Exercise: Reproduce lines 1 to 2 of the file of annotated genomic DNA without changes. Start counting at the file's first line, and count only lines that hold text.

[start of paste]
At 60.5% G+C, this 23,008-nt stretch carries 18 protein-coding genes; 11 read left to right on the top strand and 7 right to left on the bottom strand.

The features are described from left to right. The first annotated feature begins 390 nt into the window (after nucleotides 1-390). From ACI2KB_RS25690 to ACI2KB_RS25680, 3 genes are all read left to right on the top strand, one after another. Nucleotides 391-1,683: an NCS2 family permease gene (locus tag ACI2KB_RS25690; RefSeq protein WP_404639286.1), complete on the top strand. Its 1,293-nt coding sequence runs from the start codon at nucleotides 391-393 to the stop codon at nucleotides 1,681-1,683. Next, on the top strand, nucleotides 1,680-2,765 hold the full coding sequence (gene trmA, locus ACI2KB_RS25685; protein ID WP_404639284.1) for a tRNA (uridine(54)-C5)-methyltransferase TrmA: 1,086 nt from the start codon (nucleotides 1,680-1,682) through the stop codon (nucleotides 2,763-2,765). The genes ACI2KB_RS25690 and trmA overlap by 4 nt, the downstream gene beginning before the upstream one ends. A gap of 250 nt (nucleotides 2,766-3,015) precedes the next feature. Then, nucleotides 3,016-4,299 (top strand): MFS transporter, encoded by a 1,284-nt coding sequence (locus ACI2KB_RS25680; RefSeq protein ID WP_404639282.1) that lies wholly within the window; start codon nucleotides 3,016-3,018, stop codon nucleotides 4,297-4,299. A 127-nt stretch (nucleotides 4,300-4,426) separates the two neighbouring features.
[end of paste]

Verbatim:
At 60.5% G+C, this 23,008-nt stretch carries 18 protein-coding genes; 11 read left to right on the top strand and 7 right to left on the bottom strand.

The features are described from left to right. The first annotated feature begins 390 nt into the window (after nucleotides 1-390). From ACI2KB_RS25690 to ACI2KB_RS25680, 3 genes are all read left to right on the top strand, one after another. Nucleotides 391-1,683: an NCS2 family permease gene (locus tag ACI2KB_RS25690; RefSeq protein WP_404639286.1), complete on the top strand. Its 1,293-nt coding sequence runs from the start codon at nucleotides 391-393 to the stop codon at nucleotides 1,681-1,683. Next, on the top strand, nucleotides 1,680-2,765 hold the full coding sequence (gene trmA, locus ACI2KB_RS25685; protein ID WP_404639284.1) for a tRNA (uridine(54)-C5)-methyltransferase TrmA: 1,086 nt from the start codon (nucleotides 1,680-1,682) through the stop codon (nucleotides 2,763-2,765). The genes ACI2KB_RS25690 and trmA overlap by 4 nt, the downstream gene beginning before the upstream one ends. A gap of 250 nt (nucleotides 2,766-3,015) precedes the next feature. Then, nucleotides 3,016-4,299 (top strand): MFS transporter, encoded by a 1,284-nt coding sequence (locus ACI2KB_RS25680; RefSeq protein ID WP_404639282.1) that lies wholly within the window; start codon nucleotides 3,016-3,018, stop codon nucleotides 4,297-4,299. A 127-nt stretch (nucleotides 4,300-4,426) separates the two neighbouring features.